Last month, the House of Representatives passed H.R. 2017 (the Common Sense Nutrition Disclosure Act) (“CSNDA”), which would ease the FDA’s pending November 2014 menu labeling rule that, among other things, requires restaurants and similar retail food establishments (that are part of a chain with 20 or more locations doing business under the same name and offering for sale substantially the same menu items) to provide calorie and other nutrition information for standard menu items, including food on display and self-service food. The current deadline for compliance with the pending menu labeling rule would be December 1, 2016.  CSNDA proponents, however, have attacked the menu labeling rule as inflexible and burdensome.  In derogation of CSNDA, H.R. 2017 would, for example: (1) give food sellers more flexibility (such as menu disclosures (a) via one “primary” in-store menu or (b) via “remote access” such as websites for food sellers whose customers primarily place their orders from outside the premises); (2) provide outright menu and advertising disclosure exemptions; (3) permit “reasonable” calorie disclosure variations to allow for meal preparation, serving size or ingredient changes; (4) eliminate potential criminal penalties; and (5) allow for a 90-day error-correction penalty-free grace period.  The White House administration is not pleased: “H.R. 2017 would undercut the objective of providing clear, consistent calorie information to consumers. If enacted, it would reduce consumers’ access to nutrition information and likely create consumer confusion by introducing a great deal of variability into how calories are declared. The legislation also would create unnecessary delays in the implementation of menu labeling.”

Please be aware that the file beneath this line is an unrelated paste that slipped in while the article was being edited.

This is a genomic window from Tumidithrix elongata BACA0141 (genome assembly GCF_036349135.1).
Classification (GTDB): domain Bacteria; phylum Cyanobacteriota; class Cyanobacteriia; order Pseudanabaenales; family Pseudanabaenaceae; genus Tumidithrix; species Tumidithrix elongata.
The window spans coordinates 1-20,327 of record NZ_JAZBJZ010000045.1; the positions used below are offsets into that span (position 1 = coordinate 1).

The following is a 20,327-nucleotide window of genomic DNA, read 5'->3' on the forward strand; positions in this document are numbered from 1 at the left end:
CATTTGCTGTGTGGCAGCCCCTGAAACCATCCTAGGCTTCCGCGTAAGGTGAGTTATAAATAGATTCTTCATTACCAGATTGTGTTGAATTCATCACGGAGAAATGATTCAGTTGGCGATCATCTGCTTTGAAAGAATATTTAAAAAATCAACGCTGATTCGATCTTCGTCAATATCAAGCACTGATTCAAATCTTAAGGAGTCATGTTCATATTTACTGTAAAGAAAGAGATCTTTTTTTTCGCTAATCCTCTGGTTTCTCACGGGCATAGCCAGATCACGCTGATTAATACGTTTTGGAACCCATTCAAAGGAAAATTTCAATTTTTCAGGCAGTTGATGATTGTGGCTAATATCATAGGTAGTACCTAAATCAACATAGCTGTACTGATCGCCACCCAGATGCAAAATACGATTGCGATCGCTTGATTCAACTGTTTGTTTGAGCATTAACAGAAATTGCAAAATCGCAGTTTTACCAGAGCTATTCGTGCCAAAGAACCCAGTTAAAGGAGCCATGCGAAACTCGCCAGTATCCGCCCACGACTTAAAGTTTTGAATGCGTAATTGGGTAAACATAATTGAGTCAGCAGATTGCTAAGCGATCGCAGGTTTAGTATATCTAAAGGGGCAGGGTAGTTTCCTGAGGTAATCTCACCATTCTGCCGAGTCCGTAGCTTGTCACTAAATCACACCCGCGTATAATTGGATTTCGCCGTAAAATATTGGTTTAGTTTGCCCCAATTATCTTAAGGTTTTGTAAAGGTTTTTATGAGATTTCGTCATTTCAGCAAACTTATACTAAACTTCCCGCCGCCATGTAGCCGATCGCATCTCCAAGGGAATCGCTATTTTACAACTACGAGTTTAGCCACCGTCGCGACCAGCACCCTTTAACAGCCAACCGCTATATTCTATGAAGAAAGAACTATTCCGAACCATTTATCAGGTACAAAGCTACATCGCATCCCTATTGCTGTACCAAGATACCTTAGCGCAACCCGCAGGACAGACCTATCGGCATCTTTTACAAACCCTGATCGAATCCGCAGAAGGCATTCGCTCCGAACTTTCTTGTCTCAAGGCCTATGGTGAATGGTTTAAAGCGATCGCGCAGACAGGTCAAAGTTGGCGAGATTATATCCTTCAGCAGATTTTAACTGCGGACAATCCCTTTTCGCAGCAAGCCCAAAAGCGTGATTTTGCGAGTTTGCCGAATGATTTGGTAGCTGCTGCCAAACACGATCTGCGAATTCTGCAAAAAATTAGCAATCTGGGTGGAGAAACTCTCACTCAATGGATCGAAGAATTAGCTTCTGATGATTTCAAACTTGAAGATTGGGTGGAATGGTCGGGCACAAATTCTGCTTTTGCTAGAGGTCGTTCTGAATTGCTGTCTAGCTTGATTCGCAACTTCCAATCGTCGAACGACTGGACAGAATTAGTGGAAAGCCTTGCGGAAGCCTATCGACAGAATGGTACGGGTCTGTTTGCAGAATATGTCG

So, while many manufacturers and sellers in the industry have bemoaned the FDA’s refusal to get involved in several instances (e.g., FDA refusal to define the term “natural,” which many have cited as fueling the fire of consumer fraud food labeling class actions over the past five years), those same companies are probably lamenting the instances when FDA has elected to step in to the fray, as the FDA menu labeling rule has been roundly criticized as burdensome, costly and inconsistent.   In the Congress vs. FDA poker game, the food industry awaits who will play the winning hand.


Third-party food company subpoenas, federal appeals, GMO, salt, local disclosure regulations, FDA, Congress . . .

To borrow a phrase attributed to Xerxes in Herodotus’ Histories, food labeling is a litigation “empire on which the sun never sets.”